Electromagnetic noise from surfaces is one of the limiting factors for the performance of solid state and trapped ion quantum information processing architectures. This noise introduces gate errors and reduces the coherence time of the systems. Accordingly, there is great commercial interest in reducing the electromagnetic noise generated at the surface of these systems.
Surface treatment using ion bombardment has shown to reduce electromagnetic surface noise by two orders of magnitude. In this procedure ions usually from noble gasses are accelerated towards the surface with energies of 300eV to 2keV. Until recently, commercial ion guns have been repurposed for surface cleaning. While these guns can supply the ion flux and energy required to prepare the surface with the desired quality, they are bulky and limit the laser access, making them incompatible with the requirements for ion trap quantum computing.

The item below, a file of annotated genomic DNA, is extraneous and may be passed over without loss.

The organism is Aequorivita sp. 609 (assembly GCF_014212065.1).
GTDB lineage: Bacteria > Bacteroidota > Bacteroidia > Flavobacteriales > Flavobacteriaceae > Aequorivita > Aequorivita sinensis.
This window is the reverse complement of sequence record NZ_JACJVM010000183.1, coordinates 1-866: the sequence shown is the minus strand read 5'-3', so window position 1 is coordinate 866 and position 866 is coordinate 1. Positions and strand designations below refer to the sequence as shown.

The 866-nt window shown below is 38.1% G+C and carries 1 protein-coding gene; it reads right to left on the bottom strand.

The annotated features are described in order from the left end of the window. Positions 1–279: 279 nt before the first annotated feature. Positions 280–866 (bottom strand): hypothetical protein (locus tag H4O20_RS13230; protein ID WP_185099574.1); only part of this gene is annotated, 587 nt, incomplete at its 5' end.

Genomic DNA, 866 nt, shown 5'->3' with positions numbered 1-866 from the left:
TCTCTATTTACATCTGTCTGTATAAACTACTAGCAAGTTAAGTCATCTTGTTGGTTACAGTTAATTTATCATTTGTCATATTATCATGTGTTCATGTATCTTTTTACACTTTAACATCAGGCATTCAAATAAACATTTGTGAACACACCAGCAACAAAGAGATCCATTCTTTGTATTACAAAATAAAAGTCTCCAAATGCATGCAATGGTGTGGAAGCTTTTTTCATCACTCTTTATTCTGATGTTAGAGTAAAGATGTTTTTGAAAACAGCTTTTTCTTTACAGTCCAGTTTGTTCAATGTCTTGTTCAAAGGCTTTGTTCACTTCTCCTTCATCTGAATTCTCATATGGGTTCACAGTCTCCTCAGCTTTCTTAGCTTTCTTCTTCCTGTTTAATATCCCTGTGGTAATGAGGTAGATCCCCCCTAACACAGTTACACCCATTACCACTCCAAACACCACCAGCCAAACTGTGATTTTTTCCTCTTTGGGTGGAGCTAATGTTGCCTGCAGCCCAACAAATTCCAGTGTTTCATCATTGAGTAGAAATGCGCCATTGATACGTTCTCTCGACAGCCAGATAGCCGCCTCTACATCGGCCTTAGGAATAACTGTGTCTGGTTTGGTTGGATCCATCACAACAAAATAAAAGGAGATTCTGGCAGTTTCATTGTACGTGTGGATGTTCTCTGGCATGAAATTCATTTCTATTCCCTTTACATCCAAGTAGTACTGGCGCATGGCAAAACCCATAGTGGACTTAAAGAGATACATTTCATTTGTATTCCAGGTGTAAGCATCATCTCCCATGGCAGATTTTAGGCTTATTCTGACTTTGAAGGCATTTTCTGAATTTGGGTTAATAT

To address this limitation, UC Berkeley researchers have developed an ion gun that enables in-situ surface treatment without sacrificing high optical access, enabling in situ use with a quantum information processor.
Surface treatment to reduce electromagnetic noise from metallic surfaces of quantum computers.
Quantum Technology, Superconducting Qubits